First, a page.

Why the world hates Lebron James (And why I don’t)

Sports Column

LeBron James is the best player in the NBA. He wins MVP trophies, goes to the finals (though no championships, yet), and has captured the hearts of basketball fans everywhere, only to smash them into a million pieces.

For some, the latter may resurface thoughts of a first love at the awkward grand old age of 12. It’s easy to believe the first love is as good as it gets. You may carry her books, or perhaps the two of you have even held hands on the swing set at recess, but just as quickly as your romance has blossomed, you’re true love has moved on to someone with less pimples, and you’re left with bitter heartbreak.

On July 7, 2010, “The Decision,” a prime time special that can only be remembered for the fiasco that it caused when James announced he would leave the Cleveland Cavaliers and “take his talents to South Beach,” instantly turning James from hero to villain.

Jump to today’s NBA: the Miami Heat are cruising to a second straight NBA Finals. Sure, they still have to win a few more games against the Boston Celtics first, but eventually the nursing home will figure out that Kevin Garnett, Ray Allen and Paul Pierce (average age: 35)  have all escaped and upon their return there will be no challenge from the C’s.

It might seem like I’m jumping to conclusions, but it will take a mighty effort out of Doc Rivers’ team to take four games from the Heat.

Some fans will debate this statement. They are probably the same basketball junkies who thought the New York Knicks offered some form of resistance in the first round, or were sure the Indiana Pacers would unseat King James. The fact is, without a healthy Derrick Rose in Chicago, the Heat are undoubtedly the best team in the East.

Speaking of the Bulls, Chicago offers a great example of fans’ hatred for Lebron.

Prior to “The Decision,” word was thick that perhaps James might be headed to the Windy City, and why not? The Bulls offered a great compliment to James’ needs and wants: a young point guard looking for a forward to pass the ball to, preferably one that wasn’t named John Salmons. Chicago also has a rabid fan base and allowed a chance to resurrect feelings of the glory years, when James’ hero (who am I kidding, everybody’s hero) Michael Jordan was proving why he is the greatest basketball player to ever walk the Earth.

Alas, James preferred the shores of South Beach to Michigan Ave, and Chicago fans instantly reeked of fickle jealousy.

Fans of the Cleveland Cavaliers obviously took the news the hardest. For one, Cleveland has never had much to be excited for in any sport. The Cavs had been burned by Jordan in some of the only years the team had a chance.

“Here’s Michael at the foul line, a shot on Ehlo, Good! The Bulls win it! They win it!” said Jim Durham for the Bulls Radio Network.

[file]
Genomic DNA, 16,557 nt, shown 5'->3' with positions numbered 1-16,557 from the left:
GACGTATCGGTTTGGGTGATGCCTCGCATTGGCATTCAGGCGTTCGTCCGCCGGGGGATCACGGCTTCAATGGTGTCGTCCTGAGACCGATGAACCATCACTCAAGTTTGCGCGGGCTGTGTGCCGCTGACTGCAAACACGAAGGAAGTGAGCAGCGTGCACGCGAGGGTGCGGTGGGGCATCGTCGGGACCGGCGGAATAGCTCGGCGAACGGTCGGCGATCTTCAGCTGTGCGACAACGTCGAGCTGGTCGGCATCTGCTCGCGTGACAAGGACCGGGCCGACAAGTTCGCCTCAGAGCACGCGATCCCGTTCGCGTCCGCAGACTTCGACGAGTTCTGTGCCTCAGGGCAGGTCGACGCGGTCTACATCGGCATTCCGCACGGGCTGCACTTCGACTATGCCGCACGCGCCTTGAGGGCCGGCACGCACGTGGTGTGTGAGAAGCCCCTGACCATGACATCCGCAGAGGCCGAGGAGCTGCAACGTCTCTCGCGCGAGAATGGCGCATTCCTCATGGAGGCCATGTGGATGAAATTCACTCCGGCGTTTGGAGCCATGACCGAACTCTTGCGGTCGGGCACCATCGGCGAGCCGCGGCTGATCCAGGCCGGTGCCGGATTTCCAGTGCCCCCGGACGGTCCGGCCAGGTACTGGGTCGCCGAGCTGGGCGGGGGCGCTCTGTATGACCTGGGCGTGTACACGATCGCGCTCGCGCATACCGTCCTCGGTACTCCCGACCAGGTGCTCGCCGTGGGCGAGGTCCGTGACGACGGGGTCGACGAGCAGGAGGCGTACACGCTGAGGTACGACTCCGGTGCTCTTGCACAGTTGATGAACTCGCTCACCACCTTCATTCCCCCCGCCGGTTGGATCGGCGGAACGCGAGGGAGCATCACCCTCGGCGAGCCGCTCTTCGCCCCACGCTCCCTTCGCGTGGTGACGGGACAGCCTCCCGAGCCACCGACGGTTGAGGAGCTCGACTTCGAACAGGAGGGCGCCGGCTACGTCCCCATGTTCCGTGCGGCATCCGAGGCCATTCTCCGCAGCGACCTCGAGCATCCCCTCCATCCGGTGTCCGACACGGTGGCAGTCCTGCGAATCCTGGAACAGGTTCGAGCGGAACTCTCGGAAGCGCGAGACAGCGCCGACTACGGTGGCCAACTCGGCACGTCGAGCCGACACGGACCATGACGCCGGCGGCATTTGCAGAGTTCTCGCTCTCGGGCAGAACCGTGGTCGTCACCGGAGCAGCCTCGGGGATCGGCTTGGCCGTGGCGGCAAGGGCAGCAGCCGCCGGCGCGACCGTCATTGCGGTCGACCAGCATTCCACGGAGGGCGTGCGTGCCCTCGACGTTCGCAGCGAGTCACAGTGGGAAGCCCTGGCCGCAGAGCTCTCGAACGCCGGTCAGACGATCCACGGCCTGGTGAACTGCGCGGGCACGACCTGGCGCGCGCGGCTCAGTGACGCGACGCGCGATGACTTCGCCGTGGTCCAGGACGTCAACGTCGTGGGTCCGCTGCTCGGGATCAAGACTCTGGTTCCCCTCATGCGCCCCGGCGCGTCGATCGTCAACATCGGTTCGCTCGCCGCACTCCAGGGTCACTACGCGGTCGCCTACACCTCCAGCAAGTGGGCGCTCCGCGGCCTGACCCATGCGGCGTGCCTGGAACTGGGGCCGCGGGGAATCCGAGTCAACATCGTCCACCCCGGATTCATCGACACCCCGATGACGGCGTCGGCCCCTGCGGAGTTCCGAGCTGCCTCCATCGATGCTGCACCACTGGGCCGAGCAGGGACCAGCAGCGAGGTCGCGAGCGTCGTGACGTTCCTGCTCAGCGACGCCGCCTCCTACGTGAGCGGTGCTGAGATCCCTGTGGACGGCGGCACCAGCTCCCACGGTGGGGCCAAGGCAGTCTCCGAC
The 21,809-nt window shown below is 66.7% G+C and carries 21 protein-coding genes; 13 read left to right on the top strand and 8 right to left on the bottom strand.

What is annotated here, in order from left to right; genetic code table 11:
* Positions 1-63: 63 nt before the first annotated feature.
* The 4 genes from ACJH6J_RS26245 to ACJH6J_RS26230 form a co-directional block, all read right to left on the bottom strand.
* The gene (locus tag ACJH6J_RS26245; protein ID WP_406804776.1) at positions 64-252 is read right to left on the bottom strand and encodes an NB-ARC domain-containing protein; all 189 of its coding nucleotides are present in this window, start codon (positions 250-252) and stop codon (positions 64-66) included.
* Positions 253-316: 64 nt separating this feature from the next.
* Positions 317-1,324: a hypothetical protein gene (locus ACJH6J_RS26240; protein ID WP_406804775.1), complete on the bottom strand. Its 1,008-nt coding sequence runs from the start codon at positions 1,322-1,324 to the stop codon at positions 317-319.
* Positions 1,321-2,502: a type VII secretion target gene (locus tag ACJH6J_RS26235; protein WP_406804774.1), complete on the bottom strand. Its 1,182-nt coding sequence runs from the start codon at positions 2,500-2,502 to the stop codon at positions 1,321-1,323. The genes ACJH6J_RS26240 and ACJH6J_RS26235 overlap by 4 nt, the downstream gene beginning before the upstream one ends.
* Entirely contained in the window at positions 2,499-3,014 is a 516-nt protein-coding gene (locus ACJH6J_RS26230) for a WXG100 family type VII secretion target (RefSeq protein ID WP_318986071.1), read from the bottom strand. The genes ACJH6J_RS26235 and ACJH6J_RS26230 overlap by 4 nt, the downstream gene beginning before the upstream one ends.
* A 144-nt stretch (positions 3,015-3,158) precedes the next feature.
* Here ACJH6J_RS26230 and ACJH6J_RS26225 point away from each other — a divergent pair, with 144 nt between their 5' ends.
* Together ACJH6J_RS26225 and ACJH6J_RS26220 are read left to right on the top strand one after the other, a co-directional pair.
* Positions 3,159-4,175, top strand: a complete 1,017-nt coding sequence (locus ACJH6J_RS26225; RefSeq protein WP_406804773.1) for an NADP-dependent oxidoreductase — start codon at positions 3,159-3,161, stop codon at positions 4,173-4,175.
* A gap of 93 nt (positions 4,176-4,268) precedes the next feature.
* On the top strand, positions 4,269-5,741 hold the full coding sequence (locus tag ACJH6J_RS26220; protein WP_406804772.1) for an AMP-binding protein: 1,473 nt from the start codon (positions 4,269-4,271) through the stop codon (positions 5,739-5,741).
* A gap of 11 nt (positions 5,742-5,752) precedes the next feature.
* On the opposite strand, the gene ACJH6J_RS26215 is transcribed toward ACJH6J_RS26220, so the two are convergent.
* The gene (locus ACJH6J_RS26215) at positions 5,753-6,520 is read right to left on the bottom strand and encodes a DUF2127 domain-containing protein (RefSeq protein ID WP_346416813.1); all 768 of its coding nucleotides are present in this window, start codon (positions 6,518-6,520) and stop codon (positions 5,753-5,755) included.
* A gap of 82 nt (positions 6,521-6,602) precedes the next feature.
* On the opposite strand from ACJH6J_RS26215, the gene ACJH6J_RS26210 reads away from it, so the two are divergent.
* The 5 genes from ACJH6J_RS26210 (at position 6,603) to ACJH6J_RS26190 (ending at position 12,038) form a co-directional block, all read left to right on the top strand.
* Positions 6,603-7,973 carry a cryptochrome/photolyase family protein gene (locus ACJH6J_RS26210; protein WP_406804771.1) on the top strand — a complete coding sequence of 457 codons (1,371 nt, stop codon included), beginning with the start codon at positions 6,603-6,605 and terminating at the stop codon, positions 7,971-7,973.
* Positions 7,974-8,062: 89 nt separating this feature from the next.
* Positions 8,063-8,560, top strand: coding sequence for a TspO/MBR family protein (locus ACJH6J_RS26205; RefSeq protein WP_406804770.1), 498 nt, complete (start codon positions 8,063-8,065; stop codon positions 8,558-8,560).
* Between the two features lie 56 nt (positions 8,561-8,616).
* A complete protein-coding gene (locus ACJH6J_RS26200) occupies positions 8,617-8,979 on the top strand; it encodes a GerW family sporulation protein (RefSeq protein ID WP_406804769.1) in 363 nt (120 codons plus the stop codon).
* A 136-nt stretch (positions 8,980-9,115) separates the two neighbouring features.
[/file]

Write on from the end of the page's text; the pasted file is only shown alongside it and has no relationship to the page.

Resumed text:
That famous soundbite refers to Craig Ehlo of the Cavs in a first round match up that Chicago would take from the Cavs at the last second with an act from Jordan that would come to be known as “The Shot.” The Bulls beat the Cavs in four heart wrenching  playoff series during Jordan’s reign.

Cleveland is also the home of the Browns, a historically deficient team that is famous for drafting Tim Couch, losing with Bill Belichick (yes, THAT Bill Belichick) and jumping ship to head to Baltimore in 1995, only to be replaced by a new Browns team in 1999. The “new” Browns are yet to prove they can perform any better than the original team.

Cleveland fans viewed  LeBron as a savior; he represented the city’s first chance at the glory of a successful sports franchise. James’ decision was the proverbial note passed from that first love in junior high school, handed desk to desk across the class room, only to be opened and read as “I don’t love you. P.S. You have cooties.”

The basketball world hates LeBron. He is called a traitor, overrated and in denial of his rapidly regressing hairline.

But drama aside, James is a 6’8” 260 pound force with career averages of more than 27 points, 7 rebounds and 6 assists per game. He is one of only eight NBA players to win three MVP awards. While being one of the biggest names in the game, James keeps a relatively low profile off the court and has stayed out of trouble with the law.

To claim his demise based only off of a lack of championships is to say Charles Barkley, Karl Malone and Patrick Ewing were also unworthy of the praise they have attained. The subject also bears mention that James is only 27 years old, with plenty of time to collect a few rings.

It’s okay to hate LeBron. There is no rule that forces fans to appreciate an exceptional basketball player’s talent. But if you show your feelings too adamantly, you might look like the fool who had the guts to think the cheerleader across the room could actually like someone who had cooties.

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About Ben Conrady

Ben Conrady can be reached at bconrady@dailyegyptian.com or 536-3311 ext. 282.

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